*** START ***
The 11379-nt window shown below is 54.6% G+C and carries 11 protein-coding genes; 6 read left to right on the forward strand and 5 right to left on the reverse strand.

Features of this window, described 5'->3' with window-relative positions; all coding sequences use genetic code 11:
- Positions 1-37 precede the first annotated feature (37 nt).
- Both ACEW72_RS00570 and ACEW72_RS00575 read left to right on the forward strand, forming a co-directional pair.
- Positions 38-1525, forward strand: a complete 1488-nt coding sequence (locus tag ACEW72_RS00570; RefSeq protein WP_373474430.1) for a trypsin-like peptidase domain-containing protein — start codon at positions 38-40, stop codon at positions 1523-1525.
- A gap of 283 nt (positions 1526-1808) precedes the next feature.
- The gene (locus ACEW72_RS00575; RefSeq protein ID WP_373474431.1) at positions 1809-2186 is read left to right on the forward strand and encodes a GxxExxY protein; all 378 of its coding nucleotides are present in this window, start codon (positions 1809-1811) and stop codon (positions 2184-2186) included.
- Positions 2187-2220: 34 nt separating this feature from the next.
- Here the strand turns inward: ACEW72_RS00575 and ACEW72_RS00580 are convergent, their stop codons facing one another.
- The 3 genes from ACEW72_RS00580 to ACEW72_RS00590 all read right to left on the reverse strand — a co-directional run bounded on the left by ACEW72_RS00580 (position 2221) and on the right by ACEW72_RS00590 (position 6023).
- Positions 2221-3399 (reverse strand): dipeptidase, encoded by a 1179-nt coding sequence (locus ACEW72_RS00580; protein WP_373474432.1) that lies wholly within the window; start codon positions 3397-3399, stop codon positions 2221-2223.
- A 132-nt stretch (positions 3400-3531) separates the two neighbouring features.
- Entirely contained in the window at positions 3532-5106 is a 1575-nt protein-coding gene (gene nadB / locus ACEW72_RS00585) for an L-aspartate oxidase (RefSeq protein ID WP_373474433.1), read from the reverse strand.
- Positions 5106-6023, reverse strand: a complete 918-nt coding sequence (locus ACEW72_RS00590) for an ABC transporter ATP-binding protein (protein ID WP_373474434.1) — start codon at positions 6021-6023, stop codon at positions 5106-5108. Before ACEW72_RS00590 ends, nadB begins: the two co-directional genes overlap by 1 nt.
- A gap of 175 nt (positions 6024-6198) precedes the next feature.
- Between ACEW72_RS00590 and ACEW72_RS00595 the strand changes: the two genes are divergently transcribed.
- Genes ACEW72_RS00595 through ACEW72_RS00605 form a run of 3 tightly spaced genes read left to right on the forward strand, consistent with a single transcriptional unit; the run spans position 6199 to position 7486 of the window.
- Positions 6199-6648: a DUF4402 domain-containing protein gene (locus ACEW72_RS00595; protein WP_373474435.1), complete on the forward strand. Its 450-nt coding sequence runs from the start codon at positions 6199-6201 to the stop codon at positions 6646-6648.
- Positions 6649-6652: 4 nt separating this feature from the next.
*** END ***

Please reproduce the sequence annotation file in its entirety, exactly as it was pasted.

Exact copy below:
The 11379-nt window shown below is 54.6% G+C and carries 11 protein-coding genes; 6 read left to right on the forward strand and 5 right to left on the reverse strand.

Features of this window, described 5'->3' with window-relative positions; all coding sequences use genetic code 11:
- Positions 1-37 precede the first annotated feature (37 nt).
- Both ACEW72_RS00570 and ACEW72_RS00575 read left to right on the forward strand, forming a co-directional pair.
- Positions 38-1525, forward strand: a complete 1488-nt coding sequence (locus tag ACEW72_RS00570; RefSeq protein WP_373474430.1) for a trypsin-like peptidase domain-containing protein — start codon at positions 38-40, stop codon at positions 1523-1525.
- A gap of 283 nt (positions 1526-1808) precedes the next feature.
- The gene (locus ACEW72_RS00575; RefSeq protein ID WP_373474431.1) at positions 1809-2186 is read left to right on the forward strand and encodes a GxxExxY protein; all 378 of its coding nucleotides are present in this window, start codon (positions 1809-1811) and stop codon (positions 2184-2186) included.
- Positions 2187-2220: 34 nt separating this feature from the next.
- Here the strand turns inward: ACEW72_RS00575 and ACEW72_RS00580 are convergent, their stop codons facing one another.
- The 3 genes from ACEW72_RS00580 to ACEW72_RS00590 all read right to left on the reverse strand — a co-directional run bounded on the left by ACEW72_RS00580 (position 2221) and on the right by ACEW72_RS00590 (position 6023).
- Positions 2221-3399 (reverse strand): dipeptidase, encoded by a 1179-nt coding sequence (locus ACEW72_RS00580; protein WP_373474432.1) that lies wholly within the window; start codon positions 3397-3399, stop codon positions 2221-2223.
- A 132-nt stretch (positions 3400-3531) separates the two neighbouring features.
- Entirely contained in the window at positions 3532-5106 is a 1575-nt protein-coding gene (gene nadB / locus ACEW72_RS00585) for an L-aspartate oxidase (RefSeq protein ID WP_373474433.1), read from the reverse strand.
- Positions 5106-6023, reverse strand: a complete 918-nt coding sequence (locus ACEW72_RS00590) for an ABC transporter ATP-binding protein (protein ID WP_373474434.1) — start codon at positions 6021-6023, stop codon at positions 5106-5108. Before ACEW72_RS00590 ends, nadB begins: the two co-directional genes overlap by 1 nt.
- A gap of 175 nt (positions 6024-6198) precedes the next feature.
- Between ACEW72_RS00590 and ACEW72_RS00595 the strand changes: the two genes are divergently transcribed.
- Genes ACEW72_RS00595 through ACEW72_RS00605 form a run of 3 tightly spaced genes read left to right on the forward strand, consistent with a single transcriptional unit; the run spans position 6199 to position 7486 of the window.
- Positions 6199-6648: a DUF4402 domain-containing protein gene (locus ACEW72_RS00595; protein WP_373474435.1), complete on the forward strand. Its 450-nt coding sequence runs from the start codon at positions 6199-6201 to the stop codon at positions 6646-6648.
- Positions 6649-6652: 4 nt separating this feature from the next.